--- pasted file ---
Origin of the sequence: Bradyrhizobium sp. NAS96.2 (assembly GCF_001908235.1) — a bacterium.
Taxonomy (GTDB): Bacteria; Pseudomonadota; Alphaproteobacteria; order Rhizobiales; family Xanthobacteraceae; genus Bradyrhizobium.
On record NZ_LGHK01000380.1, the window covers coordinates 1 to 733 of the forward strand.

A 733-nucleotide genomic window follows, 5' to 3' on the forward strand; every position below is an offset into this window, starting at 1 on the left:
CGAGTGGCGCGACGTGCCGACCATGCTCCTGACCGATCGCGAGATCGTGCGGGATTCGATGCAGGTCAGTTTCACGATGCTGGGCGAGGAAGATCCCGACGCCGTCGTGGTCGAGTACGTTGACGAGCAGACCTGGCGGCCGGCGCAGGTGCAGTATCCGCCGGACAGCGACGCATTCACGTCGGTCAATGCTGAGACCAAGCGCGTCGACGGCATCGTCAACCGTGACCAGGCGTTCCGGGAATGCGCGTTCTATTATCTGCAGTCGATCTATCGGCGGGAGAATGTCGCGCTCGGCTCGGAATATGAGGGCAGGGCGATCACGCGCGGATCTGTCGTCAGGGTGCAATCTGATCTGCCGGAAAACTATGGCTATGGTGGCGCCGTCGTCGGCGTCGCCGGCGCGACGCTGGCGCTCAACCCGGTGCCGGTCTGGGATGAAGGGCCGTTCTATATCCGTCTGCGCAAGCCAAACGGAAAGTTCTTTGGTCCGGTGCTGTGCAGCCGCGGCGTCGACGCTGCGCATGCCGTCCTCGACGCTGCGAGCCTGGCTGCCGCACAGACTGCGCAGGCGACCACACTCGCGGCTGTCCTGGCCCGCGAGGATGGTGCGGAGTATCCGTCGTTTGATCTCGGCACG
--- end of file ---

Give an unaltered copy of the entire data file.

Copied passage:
Origin of the sequence: Bradyrhizobium sp. NAS96.2 (assembly GCF_001908235.1) — a bacterium.
Taxonomy (GTDB): Bacteria; Pseudomonadota; Alphaproteobacteria; order Rhizobiales; family Xanthobacteraceae; genus Bradyrhizobium.
On record NZ_LGHK01000380.1, the window covers coordinates 1 to 733 of the forward strand.

A 733-nucleotide genomic window follows, 5' to 3' on the forward strand; every position below is an offset into this window, starting at 1 on the left:
CGAGTGGCGCGACGTGCCGACCATGCTCCTGACCGATCGCGAGATCGTGCGGGATTCGATGCAGGTCAGTTTCACGATGCTGGGCGAGGAAGATCCCGACGCCGTCGTGGTCGAGTACGTTGACGAGCAGACCTGGCGGCCGGCGCAGGTGCAGTATCCGCCGGACAGCGACGCATTCACGTCGGTCAATGCTGAGACCAAGCGCGTCGACGGCATCGTCAACCGTGACCAGGCGTTCCGGGAATGCGCGTTCTATTATCTGCAGTCGATCTATCGGCGGGAGAATGTCGCGCTCGGCTCGGAATATGAGGGCAGGGCGATCACGCGCGGATCTGTCGTCAGGGTGCAATCTGATCTGCCGGAAAACTATGGCTATGGTGGCGCCGTCGTCGGCGTCGCCGGCGCGACGCTGGCGCTCAACCCGGTGCCGGTCTGGGATGAAGGGCCGTTCTATATCCGTCTGCGCAAGCCAAACGGAAAGTTCTTTGGTCCGGTGCTGTGCAGCCGCGGCGTCGACGCTGCGCATGCCGTCCTCGACGCTGCGAGCCTGGCTGCCGCACAGACTGCGCAGGCGACCACACTCGCGGCTGTCCTGGCCCGCGAGGATGGTGCGGAGTATCCGTCGTTTGATCTCGGCACG